The movement hasn't yet spread fully to other hospitals, but I think the recent debate around workload has created a new impetus, and it could well become more widespread now.

I hope so, because to some extent we need this protest action by nursing staff to get things back on track.

Health care and health care policy are a public good that must be publicly funded and independent of third-party interests.

We need to uphold that independence.

There's also the issue of patents.

It's just not right that essential drugs are covered by patents that, for example, prevent people in the Global South from accessing those drugs.

We cannot allow that.

There isn't really much research into diseases that are still huge problems in the Global South, for example.

On the topic of research and development in general, we need to ask: where is it taking place? There isn't really much research into diseases that are still huge problems in the Global South, for example.

As everyone knows, the health care system has a significant impact on the health of people – typically from 11 to 12%, sometimes as much 20%, but still a limited degree.

The remaining 80% comes from government policies at all levels, in other words what are called in other words what are called social determinants and gender determinants.

In other words, economic policy, employment policy, housing policy and other policies have a bigger impact on our health.

As does anything to do with education policy.

By that, I mean that we should address the other policies via education policy.

What we've seen in recent weeks and months in the EU and in Member States is that some very specific professional groups, i.


systemically important groups, have kept society going.

Like most people, I'm thinking here primarily of staff in the health and care sectors, public transport workers, and those who have kept our power and water supplies running, as well as supermarket sales staff who have gone into work day after day.

As well as thanking these people, we also need to think hard about how we can improve their working and living conditions.

In the debate about how to achieve better public services, and indeed better health care, I think that these people are our number-one allies.

Of course, our approach has to be based on winning over a majority in society.

It isn't just about reflecting the strength of left-wing parties in parliaments.

Naturally, we have to work with trade unions to represent the interests of the people I mentioned, but within much of civil society we've also seen that there is clear agreement on the need to improve their working and living conditions and to start investing much more in public services and the health care sector once again.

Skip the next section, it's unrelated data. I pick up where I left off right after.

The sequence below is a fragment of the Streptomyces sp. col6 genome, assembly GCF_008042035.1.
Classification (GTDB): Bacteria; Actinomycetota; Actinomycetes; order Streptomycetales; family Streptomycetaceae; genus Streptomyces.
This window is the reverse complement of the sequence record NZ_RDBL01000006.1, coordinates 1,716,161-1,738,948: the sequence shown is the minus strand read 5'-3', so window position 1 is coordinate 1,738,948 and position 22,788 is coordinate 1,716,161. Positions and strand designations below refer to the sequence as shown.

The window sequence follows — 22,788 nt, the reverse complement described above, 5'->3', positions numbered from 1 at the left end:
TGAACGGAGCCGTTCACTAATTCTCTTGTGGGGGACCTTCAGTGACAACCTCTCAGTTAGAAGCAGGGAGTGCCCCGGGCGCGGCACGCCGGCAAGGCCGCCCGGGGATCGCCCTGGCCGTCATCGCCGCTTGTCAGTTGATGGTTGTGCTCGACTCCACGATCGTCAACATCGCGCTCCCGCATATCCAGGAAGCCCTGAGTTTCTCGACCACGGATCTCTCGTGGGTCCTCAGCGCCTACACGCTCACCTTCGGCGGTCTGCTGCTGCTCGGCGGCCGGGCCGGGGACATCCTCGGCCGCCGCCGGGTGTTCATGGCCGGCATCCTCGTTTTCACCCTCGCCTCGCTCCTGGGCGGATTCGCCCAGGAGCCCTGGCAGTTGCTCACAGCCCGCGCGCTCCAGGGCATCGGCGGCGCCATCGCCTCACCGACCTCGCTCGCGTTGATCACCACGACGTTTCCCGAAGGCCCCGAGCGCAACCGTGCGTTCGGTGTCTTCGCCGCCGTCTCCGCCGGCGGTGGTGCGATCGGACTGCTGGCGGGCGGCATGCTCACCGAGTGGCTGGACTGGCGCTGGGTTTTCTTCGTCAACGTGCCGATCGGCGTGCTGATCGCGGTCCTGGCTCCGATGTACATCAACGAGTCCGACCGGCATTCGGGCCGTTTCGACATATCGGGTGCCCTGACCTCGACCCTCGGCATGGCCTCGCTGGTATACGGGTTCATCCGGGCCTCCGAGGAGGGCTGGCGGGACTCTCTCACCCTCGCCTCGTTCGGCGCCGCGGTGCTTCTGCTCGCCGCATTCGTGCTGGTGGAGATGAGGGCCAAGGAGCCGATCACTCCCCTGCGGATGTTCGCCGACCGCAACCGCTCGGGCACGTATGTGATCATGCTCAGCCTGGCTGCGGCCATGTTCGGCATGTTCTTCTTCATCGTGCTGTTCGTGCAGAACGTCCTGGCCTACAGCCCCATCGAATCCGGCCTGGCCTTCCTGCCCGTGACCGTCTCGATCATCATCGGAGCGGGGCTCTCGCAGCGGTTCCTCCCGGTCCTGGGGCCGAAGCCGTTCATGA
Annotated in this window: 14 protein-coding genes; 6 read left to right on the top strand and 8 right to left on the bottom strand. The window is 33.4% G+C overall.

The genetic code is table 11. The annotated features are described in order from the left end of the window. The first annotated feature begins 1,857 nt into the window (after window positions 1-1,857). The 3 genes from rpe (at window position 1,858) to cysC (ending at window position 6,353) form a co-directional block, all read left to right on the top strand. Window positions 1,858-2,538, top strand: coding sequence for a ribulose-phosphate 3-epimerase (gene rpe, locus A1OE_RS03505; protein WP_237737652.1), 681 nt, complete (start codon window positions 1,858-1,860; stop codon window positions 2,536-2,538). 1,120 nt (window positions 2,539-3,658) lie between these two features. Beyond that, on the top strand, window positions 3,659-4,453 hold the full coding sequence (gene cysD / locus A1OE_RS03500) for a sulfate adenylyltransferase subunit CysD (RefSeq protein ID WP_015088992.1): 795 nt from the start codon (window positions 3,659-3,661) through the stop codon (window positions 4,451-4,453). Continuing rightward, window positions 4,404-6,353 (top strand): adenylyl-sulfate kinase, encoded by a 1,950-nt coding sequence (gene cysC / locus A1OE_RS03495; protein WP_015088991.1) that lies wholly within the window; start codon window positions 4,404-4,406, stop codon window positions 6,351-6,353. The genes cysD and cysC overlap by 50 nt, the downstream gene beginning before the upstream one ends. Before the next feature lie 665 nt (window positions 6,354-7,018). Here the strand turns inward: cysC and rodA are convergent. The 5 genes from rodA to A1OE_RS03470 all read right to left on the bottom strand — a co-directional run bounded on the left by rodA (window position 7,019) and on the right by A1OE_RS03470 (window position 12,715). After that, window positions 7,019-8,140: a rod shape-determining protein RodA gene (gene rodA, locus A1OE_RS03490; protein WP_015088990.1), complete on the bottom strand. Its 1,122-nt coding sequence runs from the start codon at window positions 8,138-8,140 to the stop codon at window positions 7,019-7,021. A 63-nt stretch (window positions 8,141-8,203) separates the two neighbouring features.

I believe that is one of the key lessons from this health crisis.

The health care system should be both a social system and a health care system.

The pandemic made that clear.

Where was the mortality rate the highest? In nursing homes.

That was true around the world.

So, just as much attention must be paid to nursing homes as to the health care system.

All this needs to be integrated within the framework of a republic, that much is clear.

To finish off, I will simply say that we have plenty of money for all this.

Any country in Europe can do this, but since governments don't seem very interested, it is critical that the population mobilise if we want it to get done.

I think that such a programme could only be successfully implemented if the people fight for it.

and invest in economic and social reconstruction as well as in strengthening public services and health care sectors.

In fact, that's essential.

It is not the policies of the European Commission, powerful as it may be, that have the final say.

It is not the policies of capital that have the final say.

It is all of us citizens, in our conscious struggle for an alternative model, who have the final say.

Of course, we also have to think about how we can change macroeconomic management in the EU.

That sounds very abstract, but I'll explain what I mean.

One example is the Stability and Growth Pact, which effectively prevents investment because it prescribes a specific debt target.

The Stability and Growth Pact actually has to be surmounted, permanently, so that countries can learn the lesson from this crisis and invest in economic and social reconstruction as well as in strengthening public services and health care sectors.

At the same time, we need to have a debate within society about the importance of public services.

It is regrettable that the German concept of 'öffentliche Daseinsvorsorge' [literally 'public subsistence provision'] doesn't exist in English, and therefore in European legal terminology.

The term used is 'public services', and of course services in the internal market are subject to competition rules and state-aid rules.

In my view, exceptions need to be made here, because public services are for the good of the public as whole, as with health care.

It shouldn't be a case of the cheapest provider getting the contract or Member Sates being asked to privatise and make cuts.

Rather, health care should be provided to everyone, according to the needs that exist in society and among the population.

That principle should not be undermined.

Hospitals shouldn't be there to make a profit but to keep people healthy!.